“[Contracts] would be another thing we’d be looking at. Is that still the right thing to do? We go from there. At the moment, that’s in the strategy. Unless we have a change of strategy, then that is the plan.”
Bosses are evaluating whether a set-piece, skills or kicking coach need to be brought into the environment, with Phillips elaborating on a potential scenario where Wales players could top up their time in camps.
“I think the other interesting question, this was a debate I was in last week: is there a conversation to be had here about effectively the WRU buying time for the players to spend more time together – that’s professionalism, that is contracting.
“For example, if you were one of these women, and your biggest frustration was ‘look I haven’t got time to train and I don’t go to camps’, I might turn to your employer and say ‘can we buy, whatever it is, two weeks or three weeks – Wales are having a camp… X cannot be worse off for this, so we’d like to make good’.
“It’s anything and all in that space.
“We’re very keen that the women are offered the same opportunities as the men, to the extent that they can stay in hotels and be part of the bubbles.
“People do have their day jobs. In all fairness, I spent quite a lot of time with them recently, some of them travel from a long way away to come to a training camp. It’s not because we won’t put them up or anything, it’s because they’ve got to get back to work the following day.
“That can’t be good – that just sounds exhausting to me.”
Wales skipper Lillicrap previously revealed: “We’ve got girls travelling from north Wales, north of England, getting home early hours of the morning and getting up for work the next day. That is the life of a Welsh Women’s rugby player. The reality is the recovery is the first thing that goes out the window because you haven’t got time to recover.”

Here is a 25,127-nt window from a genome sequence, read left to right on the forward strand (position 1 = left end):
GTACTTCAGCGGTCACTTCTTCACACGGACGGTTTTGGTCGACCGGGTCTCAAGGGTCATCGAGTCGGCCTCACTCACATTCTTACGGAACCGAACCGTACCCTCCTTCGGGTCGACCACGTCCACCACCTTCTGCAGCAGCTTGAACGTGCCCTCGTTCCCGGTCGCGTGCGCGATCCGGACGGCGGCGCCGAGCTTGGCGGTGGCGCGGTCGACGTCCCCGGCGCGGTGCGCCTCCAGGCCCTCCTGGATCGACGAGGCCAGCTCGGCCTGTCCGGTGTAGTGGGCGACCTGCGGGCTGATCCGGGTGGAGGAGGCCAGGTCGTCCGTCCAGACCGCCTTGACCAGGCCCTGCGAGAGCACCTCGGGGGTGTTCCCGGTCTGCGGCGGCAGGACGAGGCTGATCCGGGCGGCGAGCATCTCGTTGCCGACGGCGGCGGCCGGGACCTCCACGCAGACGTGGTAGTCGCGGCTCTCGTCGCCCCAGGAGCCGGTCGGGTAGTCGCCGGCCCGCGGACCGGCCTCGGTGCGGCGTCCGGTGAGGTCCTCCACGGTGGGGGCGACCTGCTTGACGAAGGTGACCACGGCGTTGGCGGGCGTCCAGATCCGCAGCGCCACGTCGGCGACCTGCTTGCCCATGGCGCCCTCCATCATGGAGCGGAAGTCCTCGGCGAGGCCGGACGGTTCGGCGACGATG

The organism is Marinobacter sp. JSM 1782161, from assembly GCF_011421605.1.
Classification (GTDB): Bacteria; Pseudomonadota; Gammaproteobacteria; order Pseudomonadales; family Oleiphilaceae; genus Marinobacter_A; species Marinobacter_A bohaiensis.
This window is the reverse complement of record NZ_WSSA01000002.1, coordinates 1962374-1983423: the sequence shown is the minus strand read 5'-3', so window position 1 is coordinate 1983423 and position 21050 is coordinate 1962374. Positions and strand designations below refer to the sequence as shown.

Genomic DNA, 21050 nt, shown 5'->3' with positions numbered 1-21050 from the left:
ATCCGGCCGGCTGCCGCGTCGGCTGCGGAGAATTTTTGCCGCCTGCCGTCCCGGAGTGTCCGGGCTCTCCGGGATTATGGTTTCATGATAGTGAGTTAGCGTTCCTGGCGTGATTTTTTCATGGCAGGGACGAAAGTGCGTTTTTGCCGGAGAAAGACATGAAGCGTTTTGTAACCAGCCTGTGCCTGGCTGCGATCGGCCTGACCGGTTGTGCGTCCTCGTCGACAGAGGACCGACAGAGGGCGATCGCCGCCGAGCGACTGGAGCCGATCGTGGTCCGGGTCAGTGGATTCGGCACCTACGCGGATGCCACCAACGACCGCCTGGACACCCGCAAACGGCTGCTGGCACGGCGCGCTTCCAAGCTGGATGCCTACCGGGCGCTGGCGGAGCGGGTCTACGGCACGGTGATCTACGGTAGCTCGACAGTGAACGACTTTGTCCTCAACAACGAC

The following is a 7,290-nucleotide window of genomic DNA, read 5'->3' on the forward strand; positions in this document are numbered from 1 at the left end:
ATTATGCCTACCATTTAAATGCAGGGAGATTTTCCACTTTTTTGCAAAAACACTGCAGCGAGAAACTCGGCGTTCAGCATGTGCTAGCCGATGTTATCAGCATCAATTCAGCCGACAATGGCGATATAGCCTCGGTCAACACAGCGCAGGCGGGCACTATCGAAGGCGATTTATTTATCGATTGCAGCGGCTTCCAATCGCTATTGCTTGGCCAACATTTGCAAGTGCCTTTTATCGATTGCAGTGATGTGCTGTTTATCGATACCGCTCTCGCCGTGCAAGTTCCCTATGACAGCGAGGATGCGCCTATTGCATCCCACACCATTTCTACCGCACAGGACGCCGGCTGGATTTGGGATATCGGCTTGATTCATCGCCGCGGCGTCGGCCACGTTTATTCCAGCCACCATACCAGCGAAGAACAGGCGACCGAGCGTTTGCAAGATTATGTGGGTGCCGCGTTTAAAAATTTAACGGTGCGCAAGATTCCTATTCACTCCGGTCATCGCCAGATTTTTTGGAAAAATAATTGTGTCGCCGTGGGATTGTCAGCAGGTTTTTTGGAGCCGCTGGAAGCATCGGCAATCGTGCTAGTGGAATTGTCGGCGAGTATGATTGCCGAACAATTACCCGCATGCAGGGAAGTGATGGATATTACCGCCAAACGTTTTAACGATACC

As for Lillicrap’s revelation that players were not up to date on contract plans, Phillips added: “I wasn’t as clear on what the comment was, ‘we didn’t know what was happening’. I’ve had to dive into that one.
“I’ve met with them a couple of times to try and clarify what the understanding was and that’s an ongoing conversation.
“Contracting players is part of the strategy, but we’re going to have a check-in – what does that mean? Is now the right time? Should we be doing more? What does it look like? That’s all part of the ongoing conversations.
“I’ve got a meeting at 5pm on this very thing to see how we best push this forward.
“Now is the time to be getting on with this, to have these conversations and push us ahead, and to influence the check-in on the strategy.”
Six Nations CEO Ben Morel confirmed on the eve of the Women’s Six Nations that none of the £365million CVC Capital cash injection – in return for a 14.3% stake in the tournament’s commercial rights – was being ring-fenced to develop women’s rugby. He admitted that, while he was confident Unions would invest in women’s rugby, it was up to them to decide how to spend that money.
The WRU is receiving £51million over five years as part of this deal, and will be spending the majority of those funds on capital projects like a stadium walkway attraction and extending into the brewing market (their hotel on Westgate Street was a pre-Covid capital project).
Asked where the funds will be coming from to further invest in women’s rugby in Wales, Phillips said: “The majority of it is going on capital projects, but I also recognise that some of it will have to feed the game.
“Feeding the game could mean the senior men’s team, it could fund the regions, it could feed the women’s team – that’s an ongoing conversation. It’s getting the mix of it right.
“The majority of it will be needed to put back the drop-off in income, but ideally if we get this right there should be some left.”
Finally, Phillips was asked to clear up why former Wales captain Rachel Taylor had resigned from her role as full-time women’s national skills coach just four months after being appointed in the autumn.
“She just resigned, to be honest with you,” he said.
“From my point of view, I was very sad to see her go. Served Welsh rugby well. I was sorry to see her go, simple as that.
She’s been a great supporter of Welsh rugby in many shapes and sizes.”
Asked again if Taylor had elaborated on her reasons, Phillips said she had not.